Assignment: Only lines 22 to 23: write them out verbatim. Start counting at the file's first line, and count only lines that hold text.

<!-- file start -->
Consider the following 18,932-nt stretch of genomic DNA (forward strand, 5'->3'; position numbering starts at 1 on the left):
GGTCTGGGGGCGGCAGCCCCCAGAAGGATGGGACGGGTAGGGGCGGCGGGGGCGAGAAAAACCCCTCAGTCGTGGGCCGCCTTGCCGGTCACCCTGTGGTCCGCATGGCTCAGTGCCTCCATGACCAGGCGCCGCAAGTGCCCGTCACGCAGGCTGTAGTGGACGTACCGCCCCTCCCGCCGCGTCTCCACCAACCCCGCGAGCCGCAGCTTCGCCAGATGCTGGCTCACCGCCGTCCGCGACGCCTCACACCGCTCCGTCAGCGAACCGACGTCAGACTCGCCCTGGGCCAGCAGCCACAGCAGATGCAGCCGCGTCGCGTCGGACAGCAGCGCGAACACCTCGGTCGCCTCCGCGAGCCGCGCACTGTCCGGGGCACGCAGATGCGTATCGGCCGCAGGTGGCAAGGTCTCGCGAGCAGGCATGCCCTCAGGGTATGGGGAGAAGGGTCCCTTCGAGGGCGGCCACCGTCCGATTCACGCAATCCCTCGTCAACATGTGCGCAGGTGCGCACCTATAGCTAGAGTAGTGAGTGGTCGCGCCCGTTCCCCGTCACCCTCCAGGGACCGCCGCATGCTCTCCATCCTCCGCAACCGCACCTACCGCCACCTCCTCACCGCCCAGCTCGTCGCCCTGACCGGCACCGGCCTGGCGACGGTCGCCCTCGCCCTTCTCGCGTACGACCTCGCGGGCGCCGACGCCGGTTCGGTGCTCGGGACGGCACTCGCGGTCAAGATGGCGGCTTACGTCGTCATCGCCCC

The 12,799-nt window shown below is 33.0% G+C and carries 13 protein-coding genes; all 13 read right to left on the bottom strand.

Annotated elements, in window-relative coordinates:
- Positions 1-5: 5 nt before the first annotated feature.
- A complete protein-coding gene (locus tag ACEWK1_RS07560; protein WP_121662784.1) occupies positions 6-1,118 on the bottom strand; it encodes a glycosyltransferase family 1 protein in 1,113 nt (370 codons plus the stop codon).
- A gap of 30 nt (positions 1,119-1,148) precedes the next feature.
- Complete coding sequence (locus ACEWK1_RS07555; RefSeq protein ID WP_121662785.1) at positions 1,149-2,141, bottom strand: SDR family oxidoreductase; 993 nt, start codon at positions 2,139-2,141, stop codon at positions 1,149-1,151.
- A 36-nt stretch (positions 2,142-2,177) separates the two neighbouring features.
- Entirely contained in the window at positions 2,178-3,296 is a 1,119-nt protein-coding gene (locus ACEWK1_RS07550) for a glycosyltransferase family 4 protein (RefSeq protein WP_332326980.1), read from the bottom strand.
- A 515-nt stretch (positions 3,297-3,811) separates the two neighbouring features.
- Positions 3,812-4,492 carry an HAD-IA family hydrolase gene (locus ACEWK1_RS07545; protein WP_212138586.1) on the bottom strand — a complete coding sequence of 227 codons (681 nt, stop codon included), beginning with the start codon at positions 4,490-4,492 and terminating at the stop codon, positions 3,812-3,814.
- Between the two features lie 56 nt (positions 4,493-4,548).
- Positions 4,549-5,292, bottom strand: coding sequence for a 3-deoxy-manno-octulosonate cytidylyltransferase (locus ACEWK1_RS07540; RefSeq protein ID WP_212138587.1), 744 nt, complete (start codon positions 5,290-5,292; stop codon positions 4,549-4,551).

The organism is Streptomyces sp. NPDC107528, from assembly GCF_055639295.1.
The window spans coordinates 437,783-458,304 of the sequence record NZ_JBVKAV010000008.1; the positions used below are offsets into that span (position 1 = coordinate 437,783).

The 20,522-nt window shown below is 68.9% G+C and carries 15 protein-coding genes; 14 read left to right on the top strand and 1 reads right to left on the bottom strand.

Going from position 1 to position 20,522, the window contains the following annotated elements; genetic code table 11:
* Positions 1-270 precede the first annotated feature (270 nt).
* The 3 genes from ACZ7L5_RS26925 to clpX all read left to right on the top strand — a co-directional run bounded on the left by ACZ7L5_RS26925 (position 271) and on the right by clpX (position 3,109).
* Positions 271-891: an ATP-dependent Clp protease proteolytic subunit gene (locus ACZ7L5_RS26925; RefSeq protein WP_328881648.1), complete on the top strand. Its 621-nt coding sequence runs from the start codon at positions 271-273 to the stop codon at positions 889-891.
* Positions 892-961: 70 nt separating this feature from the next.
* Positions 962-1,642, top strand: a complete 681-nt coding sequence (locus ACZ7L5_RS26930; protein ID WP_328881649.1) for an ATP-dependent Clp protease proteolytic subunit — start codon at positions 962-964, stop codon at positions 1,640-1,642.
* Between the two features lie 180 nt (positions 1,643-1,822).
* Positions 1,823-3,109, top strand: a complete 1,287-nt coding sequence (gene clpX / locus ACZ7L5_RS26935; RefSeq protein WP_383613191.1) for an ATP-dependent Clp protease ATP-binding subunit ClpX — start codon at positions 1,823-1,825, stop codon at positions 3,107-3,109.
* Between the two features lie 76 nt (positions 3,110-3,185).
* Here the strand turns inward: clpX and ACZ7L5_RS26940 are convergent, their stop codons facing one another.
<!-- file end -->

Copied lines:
* Positions 892-961: 70 nt separating this feature from the next.
* Positions 962-1,642, top strand: a complete 681-nt coding sequence (locus ACZ7L5_RS26930; protein ID WP_328881649.1) for an ATP-dependent Clp protease proteolytic subunit — start codon at positions 962-964, stop codon at positions 1,640-1,642.